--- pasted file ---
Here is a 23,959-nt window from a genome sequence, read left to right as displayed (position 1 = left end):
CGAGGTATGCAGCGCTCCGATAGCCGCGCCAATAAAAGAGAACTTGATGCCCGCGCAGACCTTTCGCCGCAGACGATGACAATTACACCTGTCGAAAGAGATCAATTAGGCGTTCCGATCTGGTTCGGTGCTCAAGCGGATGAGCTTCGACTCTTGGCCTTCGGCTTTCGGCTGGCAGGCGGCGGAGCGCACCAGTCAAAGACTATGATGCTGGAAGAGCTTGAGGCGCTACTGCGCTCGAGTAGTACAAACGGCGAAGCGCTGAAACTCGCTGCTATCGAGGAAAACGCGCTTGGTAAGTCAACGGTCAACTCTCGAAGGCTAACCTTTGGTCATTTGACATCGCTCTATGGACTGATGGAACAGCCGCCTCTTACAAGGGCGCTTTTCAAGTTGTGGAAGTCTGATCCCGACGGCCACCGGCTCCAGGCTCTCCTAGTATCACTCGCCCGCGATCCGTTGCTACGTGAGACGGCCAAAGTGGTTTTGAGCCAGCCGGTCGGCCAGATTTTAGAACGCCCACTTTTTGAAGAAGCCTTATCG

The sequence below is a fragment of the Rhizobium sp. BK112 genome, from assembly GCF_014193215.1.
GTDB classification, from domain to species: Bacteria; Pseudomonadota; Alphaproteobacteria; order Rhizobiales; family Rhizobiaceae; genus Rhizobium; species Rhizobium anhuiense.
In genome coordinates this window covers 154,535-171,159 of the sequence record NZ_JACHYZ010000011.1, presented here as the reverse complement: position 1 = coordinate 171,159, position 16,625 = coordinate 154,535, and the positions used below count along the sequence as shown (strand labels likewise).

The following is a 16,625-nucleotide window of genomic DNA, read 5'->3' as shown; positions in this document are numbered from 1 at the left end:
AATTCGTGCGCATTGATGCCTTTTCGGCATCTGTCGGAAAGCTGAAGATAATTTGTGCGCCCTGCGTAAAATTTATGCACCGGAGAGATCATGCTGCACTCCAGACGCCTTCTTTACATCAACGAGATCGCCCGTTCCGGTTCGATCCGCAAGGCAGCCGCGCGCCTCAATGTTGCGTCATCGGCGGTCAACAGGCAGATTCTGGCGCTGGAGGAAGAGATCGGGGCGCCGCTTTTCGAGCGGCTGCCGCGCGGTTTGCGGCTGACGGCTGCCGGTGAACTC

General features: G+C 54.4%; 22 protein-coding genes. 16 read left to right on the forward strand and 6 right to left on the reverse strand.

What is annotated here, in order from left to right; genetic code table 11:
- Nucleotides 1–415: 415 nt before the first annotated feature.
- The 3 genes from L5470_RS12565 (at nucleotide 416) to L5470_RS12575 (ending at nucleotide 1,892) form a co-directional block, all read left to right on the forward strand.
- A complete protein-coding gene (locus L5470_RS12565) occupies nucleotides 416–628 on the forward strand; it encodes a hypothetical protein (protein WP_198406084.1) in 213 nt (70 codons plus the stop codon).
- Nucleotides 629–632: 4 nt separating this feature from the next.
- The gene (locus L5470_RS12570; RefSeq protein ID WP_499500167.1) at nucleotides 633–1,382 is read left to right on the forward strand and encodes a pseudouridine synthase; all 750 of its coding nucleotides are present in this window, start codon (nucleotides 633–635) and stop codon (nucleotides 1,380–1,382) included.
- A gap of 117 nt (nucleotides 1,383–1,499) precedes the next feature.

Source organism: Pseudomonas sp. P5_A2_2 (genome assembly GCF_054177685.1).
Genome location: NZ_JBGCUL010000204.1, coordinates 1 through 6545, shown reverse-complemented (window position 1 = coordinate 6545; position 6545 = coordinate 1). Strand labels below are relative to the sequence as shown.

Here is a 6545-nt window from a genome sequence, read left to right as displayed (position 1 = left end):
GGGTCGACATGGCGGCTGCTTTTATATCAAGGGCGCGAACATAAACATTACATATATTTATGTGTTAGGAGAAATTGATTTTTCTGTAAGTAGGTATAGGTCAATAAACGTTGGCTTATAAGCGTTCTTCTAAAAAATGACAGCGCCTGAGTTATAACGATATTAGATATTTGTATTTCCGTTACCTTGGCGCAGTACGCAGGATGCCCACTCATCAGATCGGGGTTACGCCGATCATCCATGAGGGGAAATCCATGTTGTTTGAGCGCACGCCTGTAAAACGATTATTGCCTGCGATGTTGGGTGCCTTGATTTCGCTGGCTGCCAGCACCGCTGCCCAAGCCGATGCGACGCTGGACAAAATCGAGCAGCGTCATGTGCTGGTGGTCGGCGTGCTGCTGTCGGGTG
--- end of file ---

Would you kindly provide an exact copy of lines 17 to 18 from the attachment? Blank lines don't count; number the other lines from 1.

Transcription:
Genome location: NZ_JBGCUL010000204.1, coordinates 1 through 6545, shown reverse-complemented (window position 1 = coordinate 6545; position 6545 = coordinate 1). Strand labels below are relative to the sequence as shown.

Here is a 6545-nt window from a genome sequence, read left to right as displayed (position 1 = left end):